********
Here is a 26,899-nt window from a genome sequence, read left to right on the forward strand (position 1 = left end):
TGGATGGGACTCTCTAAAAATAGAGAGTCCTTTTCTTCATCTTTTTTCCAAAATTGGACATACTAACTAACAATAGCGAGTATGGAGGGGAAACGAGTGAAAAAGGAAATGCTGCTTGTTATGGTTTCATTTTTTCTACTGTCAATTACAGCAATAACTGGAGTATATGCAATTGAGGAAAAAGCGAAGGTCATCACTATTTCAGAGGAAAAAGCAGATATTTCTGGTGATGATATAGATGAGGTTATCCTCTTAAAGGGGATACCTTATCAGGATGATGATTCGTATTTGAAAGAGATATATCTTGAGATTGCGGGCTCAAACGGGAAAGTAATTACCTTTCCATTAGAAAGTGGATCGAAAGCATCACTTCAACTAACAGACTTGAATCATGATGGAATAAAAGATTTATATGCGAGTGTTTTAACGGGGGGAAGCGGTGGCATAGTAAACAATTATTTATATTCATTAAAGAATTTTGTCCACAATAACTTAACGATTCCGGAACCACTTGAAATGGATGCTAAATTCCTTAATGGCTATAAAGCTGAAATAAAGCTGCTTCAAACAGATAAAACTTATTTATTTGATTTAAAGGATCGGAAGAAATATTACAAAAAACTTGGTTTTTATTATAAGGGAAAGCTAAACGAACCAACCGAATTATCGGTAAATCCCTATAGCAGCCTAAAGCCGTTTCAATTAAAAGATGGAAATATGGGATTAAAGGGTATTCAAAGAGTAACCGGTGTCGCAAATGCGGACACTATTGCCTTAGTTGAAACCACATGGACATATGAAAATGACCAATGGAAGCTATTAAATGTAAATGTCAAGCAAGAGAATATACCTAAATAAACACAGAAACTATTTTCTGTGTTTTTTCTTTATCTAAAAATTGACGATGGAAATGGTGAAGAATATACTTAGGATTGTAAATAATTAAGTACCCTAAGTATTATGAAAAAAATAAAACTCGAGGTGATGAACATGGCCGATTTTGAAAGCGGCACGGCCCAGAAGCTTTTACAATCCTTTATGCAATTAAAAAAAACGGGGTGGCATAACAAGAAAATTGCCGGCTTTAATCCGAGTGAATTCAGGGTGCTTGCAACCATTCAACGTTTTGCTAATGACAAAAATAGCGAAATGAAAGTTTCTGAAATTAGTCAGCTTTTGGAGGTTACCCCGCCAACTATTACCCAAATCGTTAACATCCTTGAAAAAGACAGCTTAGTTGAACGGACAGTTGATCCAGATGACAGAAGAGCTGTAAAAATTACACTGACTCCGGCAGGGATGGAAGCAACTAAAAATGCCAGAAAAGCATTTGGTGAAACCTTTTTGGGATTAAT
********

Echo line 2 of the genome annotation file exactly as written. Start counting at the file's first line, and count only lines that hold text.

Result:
TGGATGGGACTCTCTAAAAATAGAGAGTCCTTTTCTTCATCTTTTTTCCAAAATTGGACATACTAACTAACAATAGCGAGTATGGAGGGGAAACGAGTGAAAAAGGAAATGCTGCTTGTTATGGTTTCATTTTTTCTACTGTCAATTACAGCAATAACTGGAGTATATGCAATTGAGGAAAAAGCGAAGGTCATCACTATTTCAGAGGAAAAAGCAGATATTTCTGGTGATGATATAGATGAGGTTATCCTCTTAAAGGGGATACCTTATCAGGATGATGATTCGTATTTGAAAGAGATATATCTTGAGATTGCGGGCTCAAACGGGAAAGTAATTACCTTTCCATTAGAAAGTGGATCGAAAGCATCACTTCAACTAACAGACTTGAATCATGATGGAATAAAAGATTTATATGCGAGTGTTTTAACGGGGGGAAGCGGTGGCATAGTAAACAATTATTTATATTCATTAAAGAATTTTGTCCACAATAACTTAACGATTCCGGAACCACTTGAAATGGATGCTAAATTCCTTAATGGCTATAAAGCTGAAATAAAGCTGCTTCAAACAGATAAAACTTATTTATTTGATTTAAAGGATCGGAAGAAATATTACAAAAAACTTGGTTTTTATTATAAGGGAAAGCTAAACGAACCAACCGAATTATCGGTAAATCCCTATAGCAGCCTAAAGCCGTTTCAATTAAAAGATGGAAATATGGGATTAAAGGGTATTCAAAGAGTAACCGGTGTCGCAAATGCGGACACTATTGCCTTAGTTGAAACCACATGGACATATGAAAATGACCAATGGAAGCTATTAAATGTAAATGTCAAGCAAGAGAATATACCTAAATAAACACAGAAACTATTTTCTGTGTTTTTTCTTTATCTAAAAATTGACGATGGAAATGGTGAAGAATATACTTAGGATTGTAAATAATTAAGTACCCTAAGTATTATGAAAAAAATAAAACTCGAGGTGATGAACATGGCCGATTTTGAAAGCGGCACGGCCCAGAAGCTTTTACAATCCTTTATGCAATTAAAAAAAACGGGGTGGCATAACAAGAAAATTGCCGGCTTTAATCCGAGTGAATTCAGGGTGCTTGCAACCATTCAACGTTTTGCTAATGACAAAAATAGCGAAATGAAAGTTTCTGAAATTAGTCAGCTTTTGGAGGTTACCCCGCCAACTATTACCCAAATCGTTAACATCCTTGAAAAAGACAGCTTAGTTGAACGGACAGTTGATCCAGATGACAGAAGAGCTGTAAAAATTACACTGACTCCGGCAGGGATGGAAGCAACTAAAAATGCCAGAAAAGCATTTGGTGAAACCTTTTTGGGATTAAT